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Couples who have been married or in a civil partnership for five years or more could potentially be owed over £1000 from the government.
This is due to the Marriage Allowance, which means those who don’t earn enough to pay tax can transfer up to 10 per cent of their £12,500 allowance to a tax-paying spouse or civil partner every year.
This could see those who qualify rake in hundreds of pounds.
Couples most likely to qualify are those who earn between £12,500 and £50,000 and have a partner that is unemployed or earn less than £12,500.
Transferring 10 per cent of the allowance to your tax-paying partner, £1,250, will reduce your tax for the year by £250.
The Mirror reports that couples who haven’t claimed Marriage Allowance for the past five years can apply for a backdated refund.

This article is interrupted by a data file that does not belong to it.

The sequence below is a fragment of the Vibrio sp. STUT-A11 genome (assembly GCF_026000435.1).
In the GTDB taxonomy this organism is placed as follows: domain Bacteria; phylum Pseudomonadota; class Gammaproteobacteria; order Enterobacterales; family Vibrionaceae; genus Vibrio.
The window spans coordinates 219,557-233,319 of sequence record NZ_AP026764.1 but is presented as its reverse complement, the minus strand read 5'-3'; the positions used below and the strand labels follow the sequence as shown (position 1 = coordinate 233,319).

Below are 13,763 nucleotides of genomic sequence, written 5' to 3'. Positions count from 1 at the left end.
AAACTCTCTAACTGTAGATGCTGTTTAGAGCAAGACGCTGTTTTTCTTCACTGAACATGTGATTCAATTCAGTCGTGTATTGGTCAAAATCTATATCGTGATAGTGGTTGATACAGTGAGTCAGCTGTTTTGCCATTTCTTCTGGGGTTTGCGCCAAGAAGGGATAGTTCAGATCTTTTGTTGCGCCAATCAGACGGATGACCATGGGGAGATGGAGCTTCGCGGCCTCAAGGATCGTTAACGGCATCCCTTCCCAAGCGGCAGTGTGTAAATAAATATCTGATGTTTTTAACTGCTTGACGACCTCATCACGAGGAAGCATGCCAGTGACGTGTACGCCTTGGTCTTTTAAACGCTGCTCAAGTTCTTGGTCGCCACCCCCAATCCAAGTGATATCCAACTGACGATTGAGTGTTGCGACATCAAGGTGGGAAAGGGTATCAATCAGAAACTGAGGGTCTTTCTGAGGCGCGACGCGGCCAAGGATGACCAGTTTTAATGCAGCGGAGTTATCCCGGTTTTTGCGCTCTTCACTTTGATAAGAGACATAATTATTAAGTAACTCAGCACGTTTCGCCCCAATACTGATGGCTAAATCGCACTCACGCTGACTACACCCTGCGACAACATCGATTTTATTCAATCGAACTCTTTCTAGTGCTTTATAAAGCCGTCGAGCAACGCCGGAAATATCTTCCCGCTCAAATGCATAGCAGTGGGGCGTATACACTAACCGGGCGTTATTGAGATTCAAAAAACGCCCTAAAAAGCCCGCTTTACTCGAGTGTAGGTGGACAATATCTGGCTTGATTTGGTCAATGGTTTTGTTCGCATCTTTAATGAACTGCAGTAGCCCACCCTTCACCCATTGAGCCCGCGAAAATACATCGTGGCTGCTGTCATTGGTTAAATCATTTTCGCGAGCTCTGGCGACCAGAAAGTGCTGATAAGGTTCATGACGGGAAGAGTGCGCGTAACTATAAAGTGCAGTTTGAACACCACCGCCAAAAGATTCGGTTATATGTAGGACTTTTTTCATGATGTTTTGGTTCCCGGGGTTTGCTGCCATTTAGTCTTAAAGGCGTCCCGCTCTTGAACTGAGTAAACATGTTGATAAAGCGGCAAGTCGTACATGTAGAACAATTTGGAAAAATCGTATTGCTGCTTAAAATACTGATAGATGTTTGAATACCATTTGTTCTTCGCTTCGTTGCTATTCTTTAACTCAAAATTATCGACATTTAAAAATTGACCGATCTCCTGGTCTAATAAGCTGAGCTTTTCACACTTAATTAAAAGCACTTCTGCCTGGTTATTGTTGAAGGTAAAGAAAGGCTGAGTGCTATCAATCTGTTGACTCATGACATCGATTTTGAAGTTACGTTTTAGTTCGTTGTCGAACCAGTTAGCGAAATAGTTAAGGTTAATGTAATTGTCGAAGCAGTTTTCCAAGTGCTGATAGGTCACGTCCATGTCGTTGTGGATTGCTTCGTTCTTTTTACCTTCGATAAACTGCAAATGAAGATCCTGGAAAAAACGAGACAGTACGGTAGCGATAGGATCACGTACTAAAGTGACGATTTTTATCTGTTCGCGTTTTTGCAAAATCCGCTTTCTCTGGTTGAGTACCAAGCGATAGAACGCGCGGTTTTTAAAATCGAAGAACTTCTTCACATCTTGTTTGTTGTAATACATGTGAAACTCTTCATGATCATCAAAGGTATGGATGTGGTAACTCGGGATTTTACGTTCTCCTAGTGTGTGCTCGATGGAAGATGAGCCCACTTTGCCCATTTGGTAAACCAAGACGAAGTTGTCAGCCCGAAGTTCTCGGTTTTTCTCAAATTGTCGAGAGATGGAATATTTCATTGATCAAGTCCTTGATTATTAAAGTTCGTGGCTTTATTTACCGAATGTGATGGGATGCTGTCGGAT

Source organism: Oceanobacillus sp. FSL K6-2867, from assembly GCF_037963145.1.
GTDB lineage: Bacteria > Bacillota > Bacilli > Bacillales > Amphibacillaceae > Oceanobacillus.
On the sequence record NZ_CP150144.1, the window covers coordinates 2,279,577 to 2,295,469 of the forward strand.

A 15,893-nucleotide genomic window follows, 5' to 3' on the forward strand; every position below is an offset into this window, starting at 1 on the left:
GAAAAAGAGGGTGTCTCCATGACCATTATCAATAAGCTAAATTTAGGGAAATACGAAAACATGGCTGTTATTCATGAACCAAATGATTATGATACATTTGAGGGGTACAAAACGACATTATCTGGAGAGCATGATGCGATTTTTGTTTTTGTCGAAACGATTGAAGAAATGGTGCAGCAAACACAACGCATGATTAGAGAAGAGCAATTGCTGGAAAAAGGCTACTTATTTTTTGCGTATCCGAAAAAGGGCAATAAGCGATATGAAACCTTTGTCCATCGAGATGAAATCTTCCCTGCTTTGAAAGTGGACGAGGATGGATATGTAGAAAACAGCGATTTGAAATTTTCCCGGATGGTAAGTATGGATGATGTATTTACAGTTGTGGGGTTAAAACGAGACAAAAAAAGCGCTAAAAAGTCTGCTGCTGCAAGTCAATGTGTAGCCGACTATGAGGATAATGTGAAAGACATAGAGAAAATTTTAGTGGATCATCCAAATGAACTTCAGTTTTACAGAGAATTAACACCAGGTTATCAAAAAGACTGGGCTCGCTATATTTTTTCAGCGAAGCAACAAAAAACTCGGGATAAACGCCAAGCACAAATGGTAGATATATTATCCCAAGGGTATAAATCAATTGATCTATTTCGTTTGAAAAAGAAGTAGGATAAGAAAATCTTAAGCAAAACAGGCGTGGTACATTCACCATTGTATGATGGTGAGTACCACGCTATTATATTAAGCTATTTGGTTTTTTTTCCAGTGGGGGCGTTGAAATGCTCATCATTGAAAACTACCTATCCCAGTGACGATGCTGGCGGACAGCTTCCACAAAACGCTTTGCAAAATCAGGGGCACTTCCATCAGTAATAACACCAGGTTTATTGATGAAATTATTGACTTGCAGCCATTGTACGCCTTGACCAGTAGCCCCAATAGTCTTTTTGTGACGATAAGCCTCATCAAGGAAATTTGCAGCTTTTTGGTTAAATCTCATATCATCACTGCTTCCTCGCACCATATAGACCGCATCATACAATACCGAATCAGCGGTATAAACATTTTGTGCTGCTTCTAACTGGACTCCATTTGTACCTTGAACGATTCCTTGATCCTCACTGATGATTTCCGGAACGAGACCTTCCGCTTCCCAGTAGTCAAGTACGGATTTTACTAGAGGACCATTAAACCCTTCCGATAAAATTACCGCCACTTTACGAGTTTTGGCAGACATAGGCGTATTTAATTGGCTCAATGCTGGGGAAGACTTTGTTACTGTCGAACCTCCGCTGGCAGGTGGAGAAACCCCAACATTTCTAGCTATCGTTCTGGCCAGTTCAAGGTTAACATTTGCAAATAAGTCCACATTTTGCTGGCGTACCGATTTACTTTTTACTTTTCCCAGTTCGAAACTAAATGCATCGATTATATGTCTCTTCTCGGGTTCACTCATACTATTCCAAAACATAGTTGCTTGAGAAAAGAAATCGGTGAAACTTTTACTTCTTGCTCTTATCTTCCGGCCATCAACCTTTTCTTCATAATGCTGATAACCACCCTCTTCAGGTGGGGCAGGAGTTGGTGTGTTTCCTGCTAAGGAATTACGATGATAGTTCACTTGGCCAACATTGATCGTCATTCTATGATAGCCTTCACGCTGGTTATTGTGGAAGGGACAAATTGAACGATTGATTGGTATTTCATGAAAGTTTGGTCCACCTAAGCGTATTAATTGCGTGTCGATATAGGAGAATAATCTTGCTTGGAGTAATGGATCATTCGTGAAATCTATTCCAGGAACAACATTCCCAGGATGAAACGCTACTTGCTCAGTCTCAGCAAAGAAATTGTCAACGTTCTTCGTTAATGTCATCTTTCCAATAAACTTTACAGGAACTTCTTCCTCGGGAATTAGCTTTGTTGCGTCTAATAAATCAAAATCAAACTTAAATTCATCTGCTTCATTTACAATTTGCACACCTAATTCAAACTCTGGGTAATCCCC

Figures released by the taxman show a steady increase in couples claiming the Marriage Allowance since it was introduced in 2015.
In its first year, there were around 750,000 claimants gaining £345 million, while in 2018/19 there were to 1.78 million claimants, getting £485 million.
Sean McCann, financial planner at NFU Mutual, told The Mirror, “More and more people are capitalising on the Marriage Allowance but there will still be people out there unaware of this potential rebate that could be worth more than £1,000.”
This follows news that over the past ten years, there’s been a decline in the number of women getting married in the UK.
According to new figures from the Office of National Statistics (ONS), 49.5 per cent of women were married in 2018, compared to 50.8 per cent in 2008.
But that doesn’t mean women aren’t getting married – in fact, more are getting married later in life according to a recent study.
This is higher than 2008’s figure, which saw 50.3 per cent of older people getting married.